The Mind of Soleimani

The force behind Iraq’s Sh’ia militias is a force to be reckoned with.  Major General Qasem Soleimani is no angel. He is above all enthusiastic in his loyalty to the regime he serves. A man whose star rose early and whom fate smiled upon, he came to command Iran’s Quds Force at an age that was similar to all of his other career accomplishments: well before his peers. In his capacity as commander of the Quds Force, Soleimani’s influence is extensive. He is alleged to have special access to the present Iranian Supreme Leader, Ali Hosseini Khamenei. Major General Soleimani has been active in Iraq affairs for some time, the details of which are somewhat shrouded in secrecy. In one chapter of that involvement, Soleimani is rumored to have played a behind-the-scenes role in ending the violence between Iraqi Security Forces (ISF), occupying U.S. forces in Iraq, and the المهدي جيش, Jaysh al-Mahdi (JAM). Briefly, in March 2008, then Prime Minister Nouri al-Maliki quietly ordered his military forces to undertake a large operation, known as … Continue…

A Shoot down, Then Awkward Silence

Since 1991, the course of action for American airpower is that it where it goes where it ought to go, when it needs to go there. That simple approach tends to work. In the background it is understood that when an attack on a U.S. aircraft occurs the retaliatory U.S. response will be cause sufficient pain as to make the other force think twice about other counter-attacks. That is, unless that government is Syria and that force is Syria’s air defense force. This post will unpack some of the components and implications of the recent Syrian shoot down of what was likely a U.S. unmanned aircraft system (UAS) flying within Syrian sovereign airspace. America and its coalition partners opted to operate within defended Syrian airspace to conduct surveillance, reconnaissance, and attack missions. While that is interesting it is not the thing of greater interest. Rather, the following exchange quoted from an exchange between the BBC’s Jeremy Bowen and Bashar al-Assad in a BBC program that aired in early February of this year provides interesting insight … Continue…

Yelling Back At ISIL’s Information War…It’s Not Working

America is attempting to counter-message terrorism and terrorists…better. In September of 2011, President Obama issued Executive Order 13584 titled, “Developing An Integrated Strategic Counterterrorism Communications Initiative.” Then, the Islamic State for Iraq and the Levant (ISIL, or “Daa’sh”) was not on the radar. When the executive order was signed, the U.S. was less than 90 days from shuttering its Iraq combat mission. “Iraq, over to you.” In the fall of 2013, low-level Daa’sh presence in Iraq skyrocketed across a turbulent, divided, and weakened Iraq. Over the next 18 months, Iraq unraveled and became another example of gross state security incompetence. Since late 2013, thousands of foreigners and some disaffected Iraqis joined the ranks of Daa’sh’s corps of militants. Among the things that Daa’sh did well from the start was innovate its use of social media. Daa’sh’s messages take on the form of well-crafted productions, with numerous field videos and tens of thousands of supporting Twitter, Facebook, and Instagram posts. Yet since late 2011, the U.S. State Department’s Center for Strategic Counterterrorism Communications (CSCC) has, as … Continue…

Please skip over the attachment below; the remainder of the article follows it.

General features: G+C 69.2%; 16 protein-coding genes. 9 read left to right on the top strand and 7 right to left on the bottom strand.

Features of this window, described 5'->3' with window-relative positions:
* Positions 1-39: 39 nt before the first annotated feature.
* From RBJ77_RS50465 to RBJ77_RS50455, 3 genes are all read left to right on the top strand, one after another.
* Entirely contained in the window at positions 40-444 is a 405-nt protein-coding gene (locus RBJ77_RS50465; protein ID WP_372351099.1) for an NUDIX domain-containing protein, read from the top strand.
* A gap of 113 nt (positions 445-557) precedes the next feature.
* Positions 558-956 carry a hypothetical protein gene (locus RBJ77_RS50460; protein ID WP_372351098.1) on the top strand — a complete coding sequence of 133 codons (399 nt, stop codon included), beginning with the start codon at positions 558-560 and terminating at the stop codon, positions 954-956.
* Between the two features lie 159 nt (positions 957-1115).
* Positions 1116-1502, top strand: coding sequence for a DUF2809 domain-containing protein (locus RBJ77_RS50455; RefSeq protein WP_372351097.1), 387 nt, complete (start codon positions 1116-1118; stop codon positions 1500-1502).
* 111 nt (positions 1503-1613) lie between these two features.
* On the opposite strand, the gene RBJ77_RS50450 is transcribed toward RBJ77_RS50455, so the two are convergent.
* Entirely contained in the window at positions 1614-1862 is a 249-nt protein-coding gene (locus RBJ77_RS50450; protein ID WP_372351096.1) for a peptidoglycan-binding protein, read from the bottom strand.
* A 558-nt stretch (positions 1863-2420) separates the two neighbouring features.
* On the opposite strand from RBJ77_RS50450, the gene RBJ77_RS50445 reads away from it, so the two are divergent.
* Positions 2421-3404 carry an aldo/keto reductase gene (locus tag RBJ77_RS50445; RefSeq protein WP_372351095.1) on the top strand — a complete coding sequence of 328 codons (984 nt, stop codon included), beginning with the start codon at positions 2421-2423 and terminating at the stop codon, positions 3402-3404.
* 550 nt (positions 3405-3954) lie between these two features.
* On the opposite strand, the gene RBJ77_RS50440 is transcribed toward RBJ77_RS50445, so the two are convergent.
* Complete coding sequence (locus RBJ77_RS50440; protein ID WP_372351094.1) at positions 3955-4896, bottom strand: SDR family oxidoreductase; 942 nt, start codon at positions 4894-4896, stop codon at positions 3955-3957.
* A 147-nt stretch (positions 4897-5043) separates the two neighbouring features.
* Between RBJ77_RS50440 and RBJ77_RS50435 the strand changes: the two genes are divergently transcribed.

Retaking Tikrit: The Beginning of What Next?

Iran, the only other nation in الشرق الأوسط (Middle East) to commit its people and resources on the ground in a direct combat role occupies center stage, politically and militarily in Iraq. While Iran may not be getting everything it wants from its ongoing P5+1 nuclear negotiations, in Iraq it is a winner in at least two important ways: first, its leadership is visibly at the forefront of an apparently successful effort to drive Islamic State of Iraq and Levant داءش (Daa’sh) insurgents from Tikrit; and second, while the U.S. deserves credit for halting the rapid expansion of Daa’sh forces across Iraq last summer, Iranian backed militias brought the heft that demonstrated to the Baghdad regime what winning looks like. In the interests of accuracy the most likely composition of forces in the field against Daa’sh during the Tikrit campaign were Iraqi Security Forces (ISF) composed of Iraqi Counter-terrorism Service (CTS or “I-SOF” as they call themselves), several Iraqi Army (IA) maneuver units, and likely some hardened Federal Police (FP). The exact force composition figures are not … Continue…

Mosul As A Symbol & Its Significance

 With so much to accomplish beforehand, why an announcement now to retake Mosul later? Can Iraqi forces be expected to successfully accomplish that task—the largest task the Iraqi Army has undertaken since before 1990? The recently announced intent of the Government of Iraq (GoI) to forcibly eject ISIL (Daa’sh) forces from Mosul is a plan; unfortunately a plan that like many others made by successive Iraqi governments, may not withstand contact with realities. Indeed, whether any well-crafted and viable over-arching multi-national strategy exists that synchronizes U.S. and Coalitions actions to an attainable GoI plan to fix and repair itself remains debatable. So, the announced retaking of Mosul may only be what it is: the existence of a military objective on a regime planning map sought after by a desperate Iraqi leadership, enabled by several forms of U.S. assistance. But here’s the dilemma: as some Americans learned from the aftermath of the 8 year U.S. occupation of Iraq, plans not embedded within a realistic, comprehensive strategy are incapable of producing a better peace. Step off the … Continue…